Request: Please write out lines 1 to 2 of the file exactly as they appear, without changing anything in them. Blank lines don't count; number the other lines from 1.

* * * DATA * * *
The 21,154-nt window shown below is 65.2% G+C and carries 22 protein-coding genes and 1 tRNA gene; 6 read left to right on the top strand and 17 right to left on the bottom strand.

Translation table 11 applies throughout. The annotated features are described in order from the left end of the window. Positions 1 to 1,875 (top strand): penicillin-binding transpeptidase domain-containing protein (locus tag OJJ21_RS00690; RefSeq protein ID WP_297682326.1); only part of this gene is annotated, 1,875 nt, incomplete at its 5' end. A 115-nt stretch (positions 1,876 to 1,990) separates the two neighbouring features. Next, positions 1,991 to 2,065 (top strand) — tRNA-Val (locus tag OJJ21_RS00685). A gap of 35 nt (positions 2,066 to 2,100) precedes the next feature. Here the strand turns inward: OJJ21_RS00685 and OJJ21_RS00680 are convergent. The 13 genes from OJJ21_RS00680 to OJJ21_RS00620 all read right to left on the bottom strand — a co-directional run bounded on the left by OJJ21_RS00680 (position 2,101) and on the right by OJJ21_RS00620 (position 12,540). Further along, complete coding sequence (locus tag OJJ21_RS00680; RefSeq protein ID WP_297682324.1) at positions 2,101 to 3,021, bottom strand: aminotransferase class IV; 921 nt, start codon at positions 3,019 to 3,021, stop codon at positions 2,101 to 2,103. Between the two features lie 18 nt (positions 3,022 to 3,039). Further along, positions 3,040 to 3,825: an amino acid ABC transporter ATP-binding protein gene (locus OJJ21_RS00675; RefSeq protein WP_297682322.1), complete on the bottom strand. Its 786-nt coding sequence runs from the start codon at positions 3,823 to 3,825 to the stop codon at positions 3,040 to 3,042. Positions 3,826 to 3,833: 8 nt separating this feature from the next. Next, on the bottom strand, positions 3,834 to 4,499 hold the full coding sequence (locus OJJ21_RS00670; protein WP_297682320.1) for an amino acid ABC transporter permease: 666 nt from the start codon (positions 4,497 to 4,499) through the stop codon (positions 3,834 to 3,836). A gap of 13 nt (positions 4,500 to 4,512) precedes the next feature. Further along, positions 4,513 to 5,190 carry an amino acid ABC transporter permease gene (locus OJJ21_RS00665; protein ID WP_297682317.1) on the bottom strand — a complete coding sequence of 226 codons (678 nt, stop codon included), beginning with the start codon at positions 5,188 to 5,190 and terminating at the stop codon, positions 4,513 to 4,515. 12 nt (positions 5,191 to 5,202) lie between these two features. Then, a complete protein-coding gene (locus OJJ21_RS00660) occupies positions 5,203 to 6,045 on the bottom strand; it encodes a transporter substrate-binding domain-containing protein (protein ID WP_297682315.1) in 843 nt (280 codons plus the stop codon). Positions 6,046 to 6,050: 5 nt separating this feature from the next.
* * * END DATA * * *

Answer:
The 21,154-nt window shown below is 65.2% G+C and carries 22 protein-coding genes and 1 tRNA gene; 6 read left to right on the top strand and 17 right to left on the bottom strand.

Translation table 11 applies throughout. The annotated features are described in order from the left end of the window. Positions 1 to 1,875 (top strand): penicillin-binding transpeptidase domain-containing protein (locus tag OJJ21_RS00690; RefSeq protein ID WP_297682326.1); only part of this gene is annotated, 1,875 nt, incomplete at its 5' end. A 115-nt stretch (positions 1,876 to 1,990) separates the two neighbouring features. Next, positions 1,991 to 2,065 (top strand) — tRNA-Val (locus tag OJJ21_RS00685). A gap of 35 nt (positions 2,066 to 2,100) precedes the next feature. Here the strand turns inward: OJJ21_RS00685 and OJJ21_RS00680 are convergent. The 13 genes from OJJ21_RS00680 to OJJ21_RS00620 all read right to left on the bottom strand — a co-directional run bounded on the left by OJJ21_RS00680 (position 2,101) and on the right by OJJ21_RS00620 (position 12,540). Further along, complete coding sequence (locus tag OJJ21_RS00680; RefSeq protein ID WP_297682324.1) at positions 2,101 to 3,021, bottom strand: aminotransferase class IV; 921 nt, start codon at positions 3,019 to 3,021, stop codon at positions 2,101 to 2,103. Between the two features lie 18 nt (positions 3,022 to 3,039). Further along, positions 3,040 to 3,825: an amino acid ABC transporter ATP-binding protein gene (locus OJJ21_RS00675; RefSeq protein WP_297682322.1), complete on the bottom strand. Its 786-nt coding sequence runs from the start codon at positions 3,823 to 3,825 to the stop codon at positions 3,040 to 3,042. Positions 3,826 to 3,833: 8 nt separating this feature from the next. Next, on the bottom strand, positions 3,834 to 4,499 hold the full coding sequence (locus OJJ21_RS00670; protein WP_297682320.1) for an amino acid ABC transporter permease: 666 nt from the start codon (positions 4,497 to 4,499) through the stop codon (positions 3,834 to 3,836). A gap of 13 nt (positions 4,500 to 4,512) precedes the next feature. Further along, positions 4,513 to 5,190 carry an amino acid ABC transporter permease gene (locus OJJ21_RS00665; protein ID WP_297682317.1) on the bottom strand — a complete coding sequence of 226 codons (678 nt, stop codon included), beginning with the start codon at positions 5,188 to 5,190 and terminating at the stop codon, positions 4,513 to 4,515. 12 nt (positions 5,191 to 5,202) lie between these two features. Then, a complete protein-coding gene (locus OJJ21_RS00660) occupies positions 5,203 to 6,045 on the bottom strand; it encodes a transporter substrate-binding domain-containing protein (protein ID WP_297682315.1) in 843 nt (280 codons plus the stop codon). Positions 6,046 to 6,050: 5 nt separating this feature from the next.